What is Xylene?
Xylene is an inorganic chemical compound. It is also known as dimethylbenzene or Xylol. It is one of the three isomers of dimethylbenzene. It consists of a central benzene ring attached with two methyl groups as substituents.
In the year 1850, Xylol was first isolated by a French chemist Auguste Cahours. Xylol is a colourless, clear, flammable liquid. It is produced by catalytic reforming as well as by coal carbonisation. It also occurs naturally in crude oil, aircraft fuels, and gasoline. The mixture of xylene is slightly greasy and has a sweet smell, usually encountered as a solvent.
Commercially obtained Xylene is a colourless, flammable, nonviscous, toxic liquid. It does not dissolve in water but is miscible with various organic liquids. At an industrial level xylenes are synthesized by the process of methylation of benzene and toluene. The obtained Xylol contains 40 to 65% of m-xylene and approximately 20% of o-xylene, 20% of p-xylene and 20% of ethylbenzene.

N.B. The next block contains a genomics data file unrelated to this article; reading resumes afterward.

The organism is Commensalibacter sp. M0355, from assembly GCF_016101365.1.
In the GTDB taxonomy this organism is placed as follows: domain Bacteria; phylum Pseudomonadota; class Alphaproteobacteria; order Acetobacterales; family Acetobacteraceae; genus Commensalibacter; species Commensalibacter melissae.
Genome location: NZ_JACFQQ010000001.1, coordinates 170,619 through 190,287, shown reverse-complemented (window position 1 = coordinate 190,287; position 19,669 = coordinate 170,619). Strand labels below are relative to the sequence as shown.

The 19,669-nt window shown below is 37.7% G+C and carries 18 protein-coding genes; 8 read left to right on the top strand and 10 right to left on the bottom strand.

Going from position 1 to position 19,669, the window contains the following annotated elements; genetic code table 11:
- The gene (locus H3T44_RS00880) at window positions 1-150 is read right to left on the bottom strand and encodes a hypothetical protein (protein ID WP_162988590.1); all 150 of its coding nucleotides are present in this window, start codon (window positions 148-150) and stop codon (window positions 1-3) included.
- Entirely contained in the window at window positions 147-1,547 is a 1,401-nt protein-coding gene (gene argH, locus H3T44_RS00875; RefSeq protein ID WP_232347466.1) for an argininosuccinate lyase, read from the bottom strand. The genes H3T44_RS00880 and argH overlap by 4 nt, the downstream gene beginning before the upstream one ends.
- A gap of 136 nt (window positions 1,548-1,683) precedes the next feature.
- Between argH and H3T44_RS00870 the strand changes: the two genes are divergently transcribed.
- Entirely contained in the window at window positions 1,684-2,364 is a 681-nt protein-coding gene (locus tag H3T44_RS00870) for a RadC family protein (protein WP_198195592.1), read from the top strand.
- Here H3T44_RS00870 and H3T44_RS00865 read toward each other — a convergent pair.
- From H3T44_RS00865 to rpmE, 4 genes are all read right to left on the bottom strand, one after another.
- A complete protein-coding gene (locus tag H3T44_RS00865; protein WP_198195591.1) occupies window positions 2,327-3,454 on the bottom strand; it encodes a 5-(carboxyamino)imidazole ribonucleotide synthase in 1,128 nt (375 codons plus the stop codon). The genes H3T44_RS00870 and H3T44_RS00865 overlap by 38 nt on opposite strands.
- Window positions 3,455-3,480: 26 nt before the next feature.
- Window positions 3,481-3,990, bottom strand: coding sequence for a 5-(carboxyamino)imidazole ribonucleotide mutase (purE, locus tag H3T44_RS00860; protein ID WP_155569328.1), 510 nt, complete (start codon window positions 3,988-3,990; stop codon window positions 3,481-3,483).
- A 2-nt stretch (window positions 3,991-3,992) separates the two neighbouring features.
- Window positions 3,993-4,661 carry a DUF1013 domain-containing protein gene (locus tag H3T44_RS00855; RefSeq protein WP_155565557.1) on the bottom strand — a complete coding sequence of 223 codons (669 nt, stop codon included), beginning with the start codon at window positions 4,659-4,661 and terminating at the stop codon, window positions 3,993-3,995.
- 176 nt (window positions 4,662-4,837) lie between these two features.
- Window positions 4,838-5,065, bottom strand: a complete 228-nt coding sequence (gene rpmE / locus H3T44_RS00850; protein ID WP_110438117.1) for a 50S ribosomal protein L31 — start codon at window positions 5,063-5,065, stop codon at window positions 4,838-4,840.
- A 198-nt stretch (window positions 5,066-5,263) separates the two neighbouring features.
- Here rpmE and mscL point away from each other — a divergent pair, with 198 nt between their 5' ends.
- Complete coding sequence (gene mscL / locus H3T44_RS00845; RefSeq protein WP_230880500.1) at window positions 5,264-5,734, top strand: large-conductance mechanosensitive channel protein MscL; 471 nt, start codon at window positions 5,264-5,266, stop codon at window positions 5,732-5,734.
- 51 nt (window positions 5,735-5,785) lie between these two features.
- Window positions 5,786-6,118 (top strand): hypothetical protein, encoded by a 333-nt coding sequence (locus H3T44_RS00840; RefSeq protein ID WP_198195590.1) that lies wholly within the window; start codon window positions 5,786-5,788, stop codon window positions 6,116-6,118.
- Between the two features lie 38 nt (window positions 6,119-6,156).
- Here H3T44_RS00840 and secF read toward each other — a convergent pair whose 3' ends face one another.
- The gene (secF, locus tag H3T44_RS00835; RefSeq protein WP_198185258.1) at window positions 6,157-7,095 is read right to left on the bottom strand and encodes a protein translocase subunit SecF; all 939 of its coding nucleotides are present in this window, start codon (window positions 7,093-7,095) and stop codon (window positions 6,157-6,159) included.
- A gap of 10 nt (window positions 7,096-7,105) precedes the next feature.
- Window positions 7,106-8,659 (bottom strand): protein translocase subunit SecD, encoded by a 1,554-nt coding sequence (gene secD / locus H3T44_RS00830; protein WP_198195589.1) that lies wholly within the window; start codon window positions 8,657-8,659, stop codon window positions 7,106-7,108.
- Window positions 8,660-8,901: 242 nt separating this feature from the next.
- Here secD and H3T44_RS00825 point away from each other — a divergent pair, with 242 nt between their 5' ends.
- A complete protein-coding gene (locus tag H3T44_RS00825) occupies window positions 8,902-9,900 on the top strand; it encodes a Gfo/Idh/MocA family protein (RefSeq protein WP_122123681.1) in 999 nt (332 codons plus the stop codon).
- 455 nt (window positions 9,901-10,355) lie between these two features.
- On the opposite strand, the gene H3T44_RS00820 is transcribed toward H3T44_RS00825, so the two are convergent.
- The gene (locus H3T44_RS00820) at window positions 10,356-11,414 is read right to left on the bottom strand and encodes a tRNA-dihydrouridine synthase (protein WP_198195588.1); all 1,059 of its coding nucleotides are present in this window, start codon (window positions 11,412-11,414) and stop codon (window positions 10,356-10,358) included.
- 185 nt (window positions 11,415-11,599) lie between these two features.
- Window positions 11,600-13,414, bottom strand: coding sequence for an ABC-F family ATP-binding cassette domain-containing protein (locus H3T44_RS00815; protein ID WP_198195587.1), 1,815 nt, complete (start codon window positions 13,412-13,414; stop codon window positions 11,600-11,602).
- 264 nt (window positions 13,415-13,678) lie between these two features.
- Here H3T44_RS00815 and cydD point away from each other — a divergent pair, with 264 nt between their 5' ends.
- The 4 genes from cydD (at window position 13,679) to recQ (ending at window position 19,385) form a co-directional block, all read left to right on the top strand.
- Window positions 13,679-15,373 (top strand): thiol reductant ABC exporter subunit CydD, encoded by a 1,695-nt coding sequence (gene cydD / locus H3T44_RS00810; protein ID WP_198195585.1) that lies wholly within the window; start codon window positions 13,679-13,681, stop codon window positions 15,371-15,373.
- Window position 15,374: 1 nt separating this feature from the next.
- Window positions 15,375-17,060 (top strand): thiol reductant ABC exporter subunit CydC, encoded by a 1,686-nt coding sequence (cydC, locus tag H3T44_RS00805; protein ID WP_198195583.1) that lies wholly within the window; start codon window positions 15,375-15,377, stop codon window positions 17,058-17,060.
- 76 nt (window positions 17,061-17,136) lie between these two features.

Properties of Xylene (C8H10)
|Molecular Weight||106.16 g/mol|
|Boiling Point||138.5 °C|
|Melting Point||−47.4 °C|
Structure Of Xylene (C8H10)
Uses Of Xylene (C8H10)
- Xylene is used as a raw material for the manufacture of fibres, dyes, and films.
- Used in laboratories to cool reaction vessels.
- It is used as a clearing agent.
- It is used to thin the thick varnishes and paints.
- It was used as a tear gas agent in World War I.
Effects on Health
Inhaling xylene vapour leads to depression of the central nervous system, resulting in symptoms such as headache, vomiting, nausea and dizziness. It also leads to hearing disorders. When it comes in contact with the skin it causes irritation.
Learn more about the chemical behaviour and importance of C8H10 with the expert faculties at BYJU’S.